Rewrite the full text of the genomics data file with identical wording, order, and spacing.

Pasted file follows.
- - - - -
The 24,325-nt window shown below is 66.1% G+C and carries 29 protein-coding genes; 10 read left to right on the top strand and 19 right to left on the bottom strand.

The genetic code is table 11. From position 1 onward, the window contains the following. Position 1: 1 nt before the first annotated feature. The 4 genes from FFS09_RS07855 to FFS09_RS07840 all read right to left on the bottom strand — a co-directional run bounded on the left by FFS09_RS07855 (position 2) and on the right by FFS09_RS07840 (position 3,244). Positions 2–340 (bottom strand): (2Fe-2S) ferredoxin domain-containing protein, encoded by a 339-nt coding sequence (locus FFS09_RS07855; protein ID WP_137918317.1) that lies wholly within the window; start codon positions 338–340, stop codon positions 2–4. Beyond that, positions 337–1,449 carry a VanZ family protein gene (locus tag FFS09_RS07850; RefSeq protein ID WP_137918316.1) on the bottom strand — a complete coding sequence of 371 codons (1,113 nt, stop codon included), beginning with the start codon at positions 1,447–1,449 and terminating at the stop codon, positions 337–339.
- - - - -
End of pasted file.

The 24,325-nt window shown below is 66.1% G+C and carries 29 protein-coding genes; 10 read left to right on the top strand and 19 right to left on the bottom strand.

The genetic code is table 11. From position 1 onward, the window contains the following. Position 1: 1 nt before the first annotated feature. The 4 genes from FFS09_RS07855 to FFS09_RS07840 all read right to left on the bottom strand — a co-directional run bounded on the left by FFS09_RS07855 (position 2) and on the right by FFS09_RS07840 (position 3,244). Positions 2–340 (bottom strand): (2Fe-2S) ferredoxin domain-containing protein, encoded by a 339-nt coding sequence (locus FFS09_RS07855; protein ID WP_137918317.1) that lies wholly within the window; start codon positions 338–340, stop codon positions 2–4. Beyond that, positions 337–1,449 carry a VanZ family protein gene (locus tag FFS09_RS07850; RefSeq protein ID WP_137918316.1) on the bottom strand — a complete coding sequence of 371 codons (1,113 nt, stop codon included), beginning with the start codon at positions 1,447–1,449 and terminating at the stop codon, positions 337–339.